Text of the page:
EU-28 figures refer to a total of 23 Member States. Czech Republic, Luxembourg, Hungary, Austria and Slovakia have no seaports.

Country-specific remarks

No specific remarks for Belgium (BE), Bulgaria (BG), Denmark (DK), Germany (DE), Estonia (EE), Greece (EL), Latvia (LV), Poland (PL), Slovenia (SI), Finland (FI), Sweden (SE), Croatia (HR), Norway (NO) and Turkey (TR).

Ireland (IE)

Detailed data to be used for this publication (datasets A1 and C1) are available for Rosslare starting from 2009. In 2008, this port accounted for approximately 5 % of the total tonnage handled in Irish ports.

Spain (ES)

Data include Ceuta and Melilla. Only data for the "central government ports" (Puertos del Estado) are reported: data for ports under the control of “regional governments” are missing. As a consequence the share of SSS in total transport may be under-estimated.

France (FR)

Taking into account the definition of SSS, data do not include the French overseas territories (Départements d’Outre Mer/Collectivités d’Outre Mer). Please note that the 2012 figures for France are Eurostat estimates based on partial data for French ports.

Italy (IT)

In 2005, data collection methods were partly modified. Data for 2009 for some Italian ports have a better coverage than in previous periods, due to a change in data checking and compilation, including the integration of additional results, based also on the use of supplementary sources of information; and to the gradual introduction of a new methodology in data collection. In addition, data for some ports (for ex. Napoli and Brindisi) are under-estimated for the 4th quarter 2008.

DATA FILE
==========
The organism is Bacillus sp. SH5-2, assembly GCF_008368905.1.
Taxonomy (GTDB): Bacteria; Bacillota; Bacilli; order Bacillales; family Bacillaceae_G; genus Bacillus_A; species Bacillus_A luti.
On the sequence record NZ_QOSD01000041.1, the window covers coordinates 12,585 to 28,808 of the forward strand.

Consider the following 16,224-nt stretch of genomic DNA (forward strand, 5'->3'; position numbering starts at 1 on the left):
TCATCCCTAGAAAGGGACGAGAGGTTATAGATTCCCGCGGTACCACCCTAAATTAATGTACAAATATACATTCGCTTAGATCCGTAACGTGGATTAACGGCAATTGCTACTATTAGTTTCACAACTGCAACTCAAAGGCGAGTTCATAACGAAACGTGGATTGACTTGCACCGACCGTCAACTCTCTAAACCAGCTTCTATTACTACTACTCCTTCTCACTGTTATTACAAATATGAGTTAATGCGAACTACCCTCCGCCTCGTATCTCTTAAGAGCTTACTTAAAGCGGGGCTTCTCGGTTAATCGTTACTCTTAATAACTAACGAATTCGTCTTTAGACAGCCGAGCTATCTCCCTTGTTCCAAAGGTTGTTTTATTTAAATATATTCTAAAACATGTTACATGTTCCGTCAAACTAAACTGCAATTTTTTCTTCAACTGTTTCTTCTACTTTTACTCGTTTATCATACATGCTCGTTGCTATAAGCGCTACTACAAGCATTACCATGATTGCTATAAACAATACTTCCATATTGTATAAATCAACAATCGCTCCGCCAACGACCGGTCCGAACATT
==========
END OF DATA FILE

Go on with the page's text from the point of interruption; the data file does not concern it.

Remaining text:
Cyprus (CY)

The data reported by Cyprus contain a significant share of declarations to and from unknown ports until 2011 (28% in 2011, 58% in 2010, 61 % in 2009, 60 % in 2008, 59 % in 2007, 68 % in 2006, 44 % in 2005 and 63 % in 2004). In 2012, the share is only of 2%. This has several consequences: the volume of SSS and its share in total seaborne transport are probably underestimated; growth rates of SSS between consecutive years may not be reliable. The same is also applicable to container statistics (table 9), where the share of "unknown locations" is 22% in 2011, 64% in 2010, 68 % in 2009, 66 % in 2008, 67 % in 2007, 61 % in 2006, 58 % in 2005 and 23 % in 2004. This share felt to 7% in 2012.